Time for a revival of interest in Anya Seton. Six decades later her books remain in print.
Two things Mantel says that I think need underlining, as they are very important points, and she says them well:"To try to engage with the present without engaging with the past is to live like a dog or cat rather than a human being; it is to bob along on the waters of egotism, solipsism and ignorance."Which describes a great deal of what passes for both literature and cultural journalism at this time."In any event, it is wrong for critics to be prescriptive about what the novelists of any generation should write. Most of their prescriptions are issued in deep ignorance of how a novel gets on to the page. A novelist doesn't sit at the keyboard sucking her thumb, thinking "what next?" A novel arrives whether you want it or not."And this is why I'm not very convinced by those literary critics who have obvious agendas, who have a definite Idea about what they think Literature *should* be, and whose criticism therefore is more ideological than observant. One or two very highly-regarded reviewers at this time fall very much into this camp.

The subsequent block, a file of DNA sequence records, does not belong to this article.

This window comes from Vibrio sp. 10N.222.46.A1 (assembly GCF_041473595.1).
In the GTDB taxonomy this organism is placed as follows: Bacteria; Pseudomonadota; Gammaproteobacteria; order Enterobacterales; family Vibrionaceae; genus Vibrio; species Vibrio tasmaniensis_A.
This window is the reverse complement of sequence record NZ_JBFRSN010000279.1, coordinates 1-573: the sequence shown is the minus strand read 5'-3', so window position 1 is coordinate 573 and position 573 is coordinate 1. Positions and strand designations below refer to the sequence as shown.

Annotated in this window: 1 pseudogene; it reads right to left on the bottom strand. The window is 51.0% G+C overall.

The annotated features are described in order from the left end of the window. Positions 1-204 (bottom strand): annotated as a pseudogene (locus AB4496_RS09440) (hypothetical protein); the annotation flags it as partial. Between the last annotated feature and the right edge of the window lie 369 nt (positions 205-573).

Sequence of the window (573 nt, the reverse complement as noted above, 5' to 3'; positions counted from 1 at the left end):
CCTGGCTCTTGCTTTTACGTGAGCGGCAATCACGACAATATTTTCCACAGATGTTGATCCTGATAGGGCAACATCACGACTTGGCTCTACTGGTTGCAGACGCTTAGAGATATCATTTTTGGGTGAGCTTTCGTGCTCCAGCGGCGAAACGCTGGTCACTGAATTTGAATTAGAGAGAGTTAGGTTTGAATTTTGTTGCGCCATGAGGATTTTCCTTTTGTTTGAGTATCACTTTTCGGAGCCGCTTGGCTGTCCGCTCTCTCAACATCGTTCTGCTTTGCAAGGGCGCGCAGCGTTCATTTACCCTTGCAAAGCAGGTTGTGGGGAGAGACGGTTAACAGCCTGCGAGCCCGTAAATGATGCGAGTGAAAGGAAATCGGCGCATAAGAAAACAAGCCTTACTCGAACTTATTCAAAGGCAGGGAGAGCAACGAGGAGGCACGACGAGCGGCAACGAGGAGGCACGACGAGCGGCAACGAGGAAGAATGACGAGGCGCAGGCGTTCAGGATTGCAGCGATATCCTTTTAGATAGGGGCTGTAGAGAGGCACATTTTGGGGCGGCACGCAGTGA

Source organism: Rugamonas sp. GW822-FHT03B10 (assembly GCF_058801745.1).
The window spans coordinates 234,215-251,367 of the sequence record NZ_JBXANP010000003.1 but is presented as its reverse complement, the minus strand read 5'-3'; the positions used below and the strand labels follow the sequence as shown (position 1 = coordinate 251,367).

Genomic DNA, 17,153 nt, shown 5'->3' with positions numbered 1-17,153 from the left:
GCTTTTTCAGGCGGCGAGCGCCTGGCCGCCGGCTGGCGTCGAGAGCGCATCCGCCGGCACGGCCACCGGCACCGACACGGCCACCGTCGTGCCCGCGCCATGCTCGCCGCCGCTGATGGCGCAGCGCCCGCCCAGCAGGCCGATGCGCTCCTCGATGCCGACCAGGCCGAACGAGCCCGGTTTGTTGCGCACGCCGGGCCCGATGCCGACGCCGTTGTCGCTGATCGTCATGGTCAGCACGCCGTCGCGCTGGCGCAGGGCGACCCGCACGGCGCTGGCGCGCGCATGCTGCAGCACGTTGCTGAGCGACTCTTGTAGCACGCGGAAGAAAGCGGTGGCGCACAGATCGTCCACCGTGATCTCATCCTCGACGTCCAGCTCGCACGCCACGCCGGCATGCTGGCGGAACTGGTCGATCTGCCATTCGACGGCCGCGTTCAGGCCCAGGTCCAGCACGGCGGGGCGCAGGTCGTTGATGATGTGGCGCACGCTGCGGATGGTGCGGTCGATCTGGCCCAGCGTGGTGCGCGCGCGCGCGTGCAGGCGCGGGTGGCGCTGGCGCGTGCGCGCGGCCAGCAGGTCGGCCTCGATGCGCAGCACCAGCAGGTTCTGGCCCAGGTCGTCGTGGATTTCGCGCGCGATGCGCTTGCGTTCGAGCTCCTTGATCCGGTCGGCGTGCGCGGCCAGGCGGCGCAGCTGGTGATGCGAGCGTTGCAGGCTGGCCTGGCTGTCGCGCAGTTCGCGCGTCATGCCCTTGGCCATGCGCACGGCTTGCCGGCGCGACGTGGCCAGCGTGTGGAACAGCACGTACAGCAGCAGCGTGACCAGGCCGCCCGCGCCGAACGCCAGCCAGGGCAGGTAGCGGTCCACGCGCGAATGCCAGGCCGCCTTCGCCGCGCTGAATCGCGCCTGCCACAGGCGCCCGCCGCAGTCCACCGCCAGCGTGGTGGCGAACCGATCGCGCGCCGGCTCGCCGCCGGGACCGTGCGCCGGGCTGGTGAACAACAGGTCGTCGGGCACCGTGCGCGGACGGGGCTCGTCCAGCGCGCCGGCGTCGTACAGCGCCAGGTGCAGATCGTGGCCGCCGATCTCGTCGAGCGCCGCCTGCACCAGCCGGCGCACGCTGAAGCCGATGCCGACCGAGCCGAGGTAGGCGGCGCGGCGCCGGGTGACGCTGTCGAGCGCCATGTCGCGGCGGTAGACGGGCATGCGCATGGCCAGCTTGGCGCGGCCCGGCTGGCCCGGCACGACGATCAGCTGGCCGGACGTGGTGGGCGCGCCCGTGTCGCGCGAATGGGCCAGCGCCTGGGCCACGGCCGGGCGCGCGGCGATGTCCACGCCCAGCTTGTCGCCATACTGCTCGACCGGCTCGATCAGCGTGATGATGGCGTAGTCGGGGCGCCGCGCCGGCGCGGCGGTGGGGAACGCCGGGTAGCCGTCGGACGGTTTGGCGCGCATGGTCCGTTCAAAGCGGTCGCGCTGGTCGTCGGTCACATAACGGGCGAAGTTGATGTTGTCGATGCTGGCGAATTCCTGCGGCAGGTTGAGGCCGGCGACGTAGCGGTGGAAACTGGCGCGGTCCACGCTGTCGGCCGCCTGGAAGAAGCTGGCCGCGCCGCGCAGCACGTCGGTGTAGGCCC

I'm with you, Art. Criticism should be descriptive, not prescriptive. It should try to understand, not dictate. That doesn't mean judgments shouldn't be made, only that they should be in the context of arriving at an understanding, not issuing a decree.